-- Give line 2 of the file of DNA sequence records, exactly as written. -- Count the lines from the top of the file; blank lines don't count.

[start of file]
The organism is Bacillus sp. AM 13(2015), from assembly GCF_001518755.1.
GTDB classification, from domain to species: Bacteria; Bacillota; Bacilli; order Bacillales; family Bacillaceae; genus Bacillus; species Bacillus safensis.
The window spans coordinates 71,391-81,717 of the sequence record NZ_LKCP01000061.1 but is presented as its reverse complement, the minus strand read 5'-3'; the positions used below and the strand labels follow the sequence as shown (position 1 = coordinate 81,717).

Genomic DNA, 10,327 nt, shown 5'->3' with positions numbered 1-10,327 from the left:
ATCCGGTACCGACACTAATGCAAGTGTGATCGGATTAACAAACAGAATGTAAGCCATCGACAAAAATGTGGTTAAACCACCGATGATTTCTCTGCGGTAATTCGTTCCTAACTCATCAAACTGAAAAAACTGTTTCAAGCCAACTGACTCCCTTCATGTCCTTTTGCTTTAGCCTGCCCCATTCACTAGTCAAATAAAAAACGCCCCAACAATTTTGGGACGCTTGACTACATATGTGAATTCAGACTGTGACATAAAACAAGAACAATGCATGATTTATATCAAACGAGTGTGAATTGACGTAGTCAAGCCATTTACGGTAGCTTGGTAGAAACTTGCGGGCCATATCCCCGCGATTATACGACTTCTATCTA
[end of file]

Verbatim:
GTDB classification, from domain to species: Bacteria; Bacillota; Bacilli; order Bacillales; family Bacillaceae; genus Bacillus; species Bacillus safensis.